If you’ve read my previous posts before you know how much I advocate developing content that solves people’s problems for successful inbound marketing – lots of content. Webinars are great pieces of content because they not only solve people’s problems in real-time, but they can easily be repurposed and used as video assets on your website. People can also ask real-time questions and get immediate feedback.
If you’re going to produce webinars I recommend doing them monthly at a minimum. If you can swing it try to do two or more per month. This isn’t as difficult as it sounds. You can easily repurpose most presentations to focus on various prudent verticals. Your decision to do so will depend on your ability to promote to those verticals however.
Your presentation is the core of the webinar. No one wants to listen to a bunch of fluff. Take time when developing your presentation and make sure it is relevant, up-to-date, reliable, valuable and helpful. At the same time though, be careful not to make your presentation too advanced or simple. You want your presentation to be as meaningful to the greatest amount of people you can. The only exception is if you are targeting “advanced” or “beginner” prospects.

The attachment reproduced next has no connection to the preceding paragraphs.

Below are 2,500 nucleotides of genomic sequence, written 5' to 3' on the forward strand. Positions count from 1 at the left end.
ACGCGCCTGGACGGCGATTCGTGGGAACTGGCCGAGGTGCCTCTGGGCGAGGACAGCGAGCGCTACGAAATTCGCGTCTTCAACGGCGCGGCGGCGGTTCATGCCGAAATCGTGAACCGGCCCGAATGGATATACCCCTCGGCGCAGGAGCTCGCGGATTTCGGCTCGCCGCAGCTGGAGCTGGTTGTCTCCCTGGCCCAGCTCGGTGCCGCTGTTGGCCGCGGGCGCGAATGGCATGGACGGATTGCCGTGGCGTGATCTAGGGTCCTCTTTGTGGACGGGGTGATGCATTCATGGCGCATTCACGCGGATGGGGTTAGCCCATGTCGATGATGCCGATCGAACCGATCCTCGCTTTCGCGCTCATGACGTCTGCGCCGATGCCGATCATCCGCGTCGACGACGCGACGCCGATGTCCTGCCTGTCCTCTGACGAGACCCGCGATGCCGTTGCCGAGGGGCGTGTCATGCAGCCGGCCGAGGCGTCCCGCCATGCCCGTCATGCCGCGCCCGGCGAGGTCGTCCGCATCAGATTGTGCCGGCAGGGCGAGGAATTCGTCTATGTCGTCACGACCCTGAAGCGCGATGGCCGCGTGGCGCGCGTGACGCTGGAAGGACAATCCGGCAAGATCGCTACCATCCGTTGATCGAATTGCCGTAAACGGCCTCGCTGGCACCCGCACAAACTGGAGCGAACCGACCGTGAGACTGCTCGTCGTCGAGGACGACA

Don’t get too upset if a few guests lambast your presentation. I’ve done dozens of presentations and webinars and for most I’ve left questionnaires or emailed polls in order to solicit feedback. What I’ve found is that about 15% of guests will be of the “advanced” variety and 15% will be of the “beginner” variety. I rarely do webinars or presentations specifically for advanced guests, but have been known to do the “beginners” variety. When I do however, I make sure to promote it as such.
When giving a seminar or speech it is always a good idea to practice. That’s pretty obvious, but because you are using technology to broadcast your presentation practicing is not optional. You have to practice, because there are too many things that could go wrong. I also recommend that you have a moderator handle questions and always keep a cheat sheet next to your work station that explains some of the basics of the user interface you’re using for your webinar.
I don’t really have a preference as to which technology platform to use, but every webinar I’ve ever done with one exception was via GoToWebinar. You’ll definitely want to acquire a computer headset and make sure you do a complete dry run with “fake” guests and a moderator while the video record button is on. That way, you’ll know in advanced if there are any issues and you'll be able to watch your presentation on video.
I hope the above helps you in producing your webinars. Stay tuned for tomorrow's post where we'll look at ways to promote your webinar in order to maximize lead generation.
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